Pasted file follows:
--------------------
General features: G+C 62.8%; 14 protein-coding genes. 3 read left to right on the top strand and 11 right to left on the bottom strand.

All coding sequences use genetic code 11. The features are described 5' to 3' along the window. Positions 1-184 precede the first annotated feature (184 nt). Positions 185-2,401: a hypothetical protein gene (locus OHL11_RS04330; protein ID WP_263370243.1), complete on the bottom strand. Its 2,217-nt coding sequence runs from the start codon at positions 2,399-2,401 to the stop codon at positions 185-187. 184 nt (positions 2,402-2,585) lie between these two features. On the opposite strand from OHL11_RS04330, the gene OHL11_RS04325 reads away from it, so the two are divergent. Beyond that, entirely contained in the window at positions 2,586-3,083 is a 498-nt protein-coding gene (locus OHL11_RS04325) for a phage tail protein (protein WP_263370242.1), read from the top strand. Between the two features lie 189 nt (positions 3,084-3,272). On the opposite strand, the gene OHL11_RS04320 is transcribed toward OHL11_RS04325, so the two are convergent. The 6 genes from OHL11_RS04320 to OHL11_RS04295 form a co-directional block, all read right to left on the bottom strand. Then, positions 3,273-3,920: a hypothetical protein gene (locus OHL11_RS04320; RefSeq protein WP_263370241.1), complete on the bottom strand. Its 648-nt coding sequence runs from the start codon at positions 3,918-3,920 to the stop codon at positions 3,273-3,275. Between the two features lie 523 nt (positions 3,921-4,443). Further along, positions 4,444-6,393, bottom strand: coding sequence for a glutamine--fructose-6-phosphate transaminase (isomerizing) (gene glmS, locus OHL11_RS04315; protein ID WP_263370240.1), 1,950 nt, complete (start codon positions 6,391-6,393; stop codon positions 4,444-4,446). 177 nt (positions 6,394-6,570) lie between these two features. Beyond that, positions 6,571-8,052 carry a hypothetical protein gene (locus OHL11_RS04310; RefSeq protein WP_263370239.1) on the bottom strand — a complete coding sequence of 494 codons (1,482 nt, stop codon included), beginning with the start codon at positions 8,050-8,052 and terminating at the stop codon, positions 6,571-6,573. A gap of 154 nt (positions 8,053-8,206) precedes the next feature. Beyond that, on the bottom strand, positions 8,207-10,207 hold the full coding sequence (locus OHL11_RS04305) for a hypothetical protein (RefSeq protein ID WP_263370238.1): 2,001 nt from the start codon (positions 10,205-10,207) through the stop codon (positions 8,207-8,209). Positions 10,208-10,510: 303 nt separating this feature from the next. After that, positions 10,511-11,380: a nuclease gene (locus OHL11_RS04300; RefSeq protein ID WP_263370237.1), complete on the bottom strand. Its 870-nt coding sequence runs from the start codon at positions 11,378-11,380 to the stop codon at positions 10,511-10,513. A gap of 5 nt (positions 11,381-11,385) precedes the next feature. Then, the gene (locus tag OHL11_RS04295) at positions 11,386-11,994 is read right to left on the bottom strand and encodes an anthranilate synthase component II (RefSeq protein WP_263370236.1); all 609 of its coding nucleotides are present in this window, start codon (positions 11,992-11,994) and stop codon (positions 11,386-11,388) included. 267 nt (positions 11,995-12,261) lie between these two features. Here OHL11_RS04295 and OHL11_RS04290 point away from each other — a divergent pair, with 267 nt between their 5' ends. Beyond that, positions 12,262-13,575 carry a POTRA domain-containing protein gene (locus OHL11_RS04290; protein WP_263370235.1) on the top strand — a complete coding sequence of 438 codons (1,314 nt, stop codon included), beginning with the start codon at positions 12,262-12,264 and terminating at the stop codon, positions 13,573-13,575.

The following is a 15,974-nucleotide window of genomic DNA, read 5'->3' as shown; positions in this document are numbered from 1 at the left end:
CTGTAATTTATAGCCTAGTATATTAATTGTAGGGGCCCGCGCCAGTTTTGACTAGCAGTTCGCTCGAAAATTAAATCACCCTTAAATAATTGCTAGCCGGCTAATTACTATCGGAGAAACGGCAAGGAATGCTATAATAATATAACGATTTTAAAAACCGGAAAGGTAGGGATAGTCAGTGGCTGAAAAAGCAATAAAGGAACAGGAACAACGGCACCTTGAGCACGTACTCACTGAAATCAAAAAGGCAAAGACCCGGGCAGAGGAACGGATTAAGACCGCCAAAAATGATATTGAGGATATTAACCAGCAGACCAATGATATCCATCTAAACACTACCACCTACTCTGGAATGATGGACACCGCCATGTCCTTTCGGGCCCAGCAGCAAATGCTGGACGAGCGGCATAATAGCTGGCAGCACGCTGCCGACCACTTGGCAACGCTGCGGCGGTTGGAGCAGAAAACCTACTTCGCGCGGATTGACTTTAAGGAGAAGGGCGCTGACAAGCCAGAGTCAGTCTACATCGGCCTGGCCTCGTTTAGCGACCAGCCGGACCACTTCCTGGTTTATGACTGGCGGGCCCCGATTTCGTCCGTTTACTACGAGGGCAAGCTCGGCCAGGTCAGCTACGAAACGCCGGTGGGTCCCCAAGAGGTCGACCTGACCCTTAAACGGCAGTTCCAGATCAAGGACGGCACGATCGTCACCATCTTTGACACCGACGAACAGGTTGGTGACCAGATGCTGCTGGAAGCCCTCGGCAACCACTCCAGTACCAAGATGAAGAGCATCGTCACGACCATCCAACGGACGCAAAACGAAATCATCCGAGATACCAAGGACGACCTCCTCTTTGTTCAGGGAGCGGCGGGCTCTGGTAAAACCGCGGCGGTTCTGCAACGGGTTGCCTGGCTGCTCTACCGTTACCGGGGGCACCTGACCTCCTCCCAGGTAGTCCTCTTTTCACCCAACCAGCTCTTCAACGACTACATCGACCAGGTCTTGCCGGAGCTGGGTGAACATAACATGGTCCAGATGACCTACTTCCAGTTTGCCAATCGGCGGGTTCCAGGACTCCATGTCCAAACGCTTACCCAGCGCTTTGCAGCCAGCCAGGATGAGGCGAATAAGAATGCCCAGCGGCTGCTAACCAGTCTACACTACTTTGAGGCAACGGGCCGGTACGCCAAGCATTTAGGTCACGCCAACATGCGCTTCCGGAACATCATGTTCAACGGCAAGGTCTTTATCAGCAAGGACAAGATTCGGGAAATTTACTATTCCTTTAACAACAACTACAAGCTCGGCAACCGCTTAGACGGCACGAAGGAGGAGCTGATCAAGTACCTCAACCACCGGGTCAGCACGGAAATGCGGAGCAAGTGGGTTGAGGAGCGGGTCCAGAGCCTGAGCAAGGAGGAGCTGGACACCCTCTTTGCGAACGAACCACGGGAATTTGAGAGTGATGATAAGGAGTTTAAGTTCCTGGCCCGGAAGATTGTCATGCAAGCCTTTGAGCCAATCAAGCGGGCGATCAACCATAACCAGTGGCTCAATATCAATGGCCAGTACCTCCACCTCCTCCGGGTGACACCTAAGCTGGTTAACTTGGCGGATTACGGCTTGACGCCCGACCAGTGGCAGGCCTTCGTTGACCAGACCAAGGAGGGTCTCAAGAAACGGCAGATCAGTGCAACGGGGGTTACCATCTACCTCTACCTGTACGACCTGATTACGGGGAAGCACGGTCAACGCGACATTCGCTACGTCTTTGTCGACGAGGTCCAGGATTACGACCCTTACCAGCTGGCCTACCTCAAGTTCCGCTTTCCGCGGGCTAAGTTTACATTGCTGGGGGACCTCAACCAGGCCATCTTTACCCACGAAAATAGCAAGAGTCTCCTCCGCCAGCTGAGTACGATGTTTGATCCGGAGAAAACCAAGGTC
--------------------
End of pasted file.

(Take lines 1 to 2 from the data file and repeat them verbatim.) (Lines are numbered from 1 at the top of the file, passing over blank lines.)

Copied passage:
General features: G+C 62.8%; 14 protein-coding genes. 3 read left to right on the top strand and 11 right to left on the bottom strand.

All coding sequences use genetic code 11. The features are described 5' to 3' along the window. Positions 1-184 precede the first annotated feature (184 nt). Positions 185-2,401: a hypothetical protein gene (locus OHL11_RS04330; protein ID WP_263370243.1), complete on the bottom strand. Its 2,217-nt coding sequence runs from the start codon at positions 2,399-2,401 to the stop codon at positions 185-187. 184 nt (positions 2,402-2,585) lie between these two features. On the opposite strand from OHL11_RS04330, the gene OHL11_RS04325 reads away from it, so the two are divergent. Beyond that, entirely contained in the window at positions 2,586-3,083 is a 498-nt protein-coding gene (locus OHL11_RS04325) for a phage tail protein (protein WP_263370242.1), read from the top strand. Between the two features lie 189 nt (positions 3,084-3,272). On the opposite strand, the gene OHL11_RS04320 is transcribed toward OHL11_RS04325, so the two are convergent. The 6 genes from OHL11_RS04320 to OHL11_RS04295 form a co-directional block, all read right to left on the bottom strand. Then, positions 3,273-3,920: a hypothetical protein gene (locus OHL11_RS04320; RefSeq protein WP_263370241.1), complete on the bottom strand. Its 648-nt coding sequence runs from the start codon at positions 3,918-3,920 to the stop codon at positions 3,273-3,275. Between the two features lie 523 nt (positions 3,921-4,443). Further along, positions 4,444-6,393, bottom strand: coding sequence for a glutamine--fructose-6-phosphate transaminase (isomerizing) (gene glmS, locus OHL11_RS04315; protein ID WP_263370240.1), 1,950 nt, complete (start codon positions 6,391-6,393; stop codon positions 4,444-4,446). 177 nt (positions 6,394-6,570) lie between these two features. Beyond that, positions 6,571-8,052 carry a hypothetical protein gene (locus OHL11_RS04310; RefSeq protein WP_263370239.1) on the bottom strand — a complete coding sequence of 494 codons (1,482 nt, stop codon included), beginning with the start codon at positions 8,050-8,052 and terminating at the stop codon, positions 6,571-6,573. A gap of 154 nt (positions 8,053-8,206) precedes the next feature. Beyond that, on the bottom strand, positions 8,207-10,207 hold the full coding sequence (locus OHL11_RS04305) for a hypothetical protein (RefSeq protein ID WP_263370238.1): 2,001 nt from the start codon (positions 10,205-10,207) through the stop codon (positions 8,207-8,209). Positions 10,208-10,510: 303 nt separating this feature from the next. After that, positions 10,511-11,380: a nuclease gene (locus OHL11_RS04300; RefSeq protein ID WP_263370237.1), complete on the bottom strand. Its 870-nt coding sequence runs from the start codon at positions 11,378-11,380 to the stop codon at positions 10,511-10,513. A gap of 5 nt (positions 11,381-11,385) precedes the next feature. Then, the gene (locus tag OHL11_RS04295) at positions 11,386-11,994 is read right to left on the bottom strand and encodes an anthranilate synthase component II (RefSeq protein WP_263370236.1); all 609 of its coding nucleotides are present in this window, start codon (positions 11,992-11,994) and stop codon (positions 11,386-11,388) included. 267 nt (positions 11,995-12,261) lie between these two features. Here OHL11_RS04295 and OHL11_RS04290 point away from each other — a divergent pair, with 267 nt between their 5' ends. Beyond that, positions 12,262-13,575 carry a POTRA domain-containing protein gene (locus OHL11_RS04290; protein WP_263370235.1) on the top strand — a complete coding sequence of 438 codons (1,314 nt, stop codon included), beginning with the start codon at positions 12,262-12,264 and terminating at the stop codon, positions 13,573-13,575.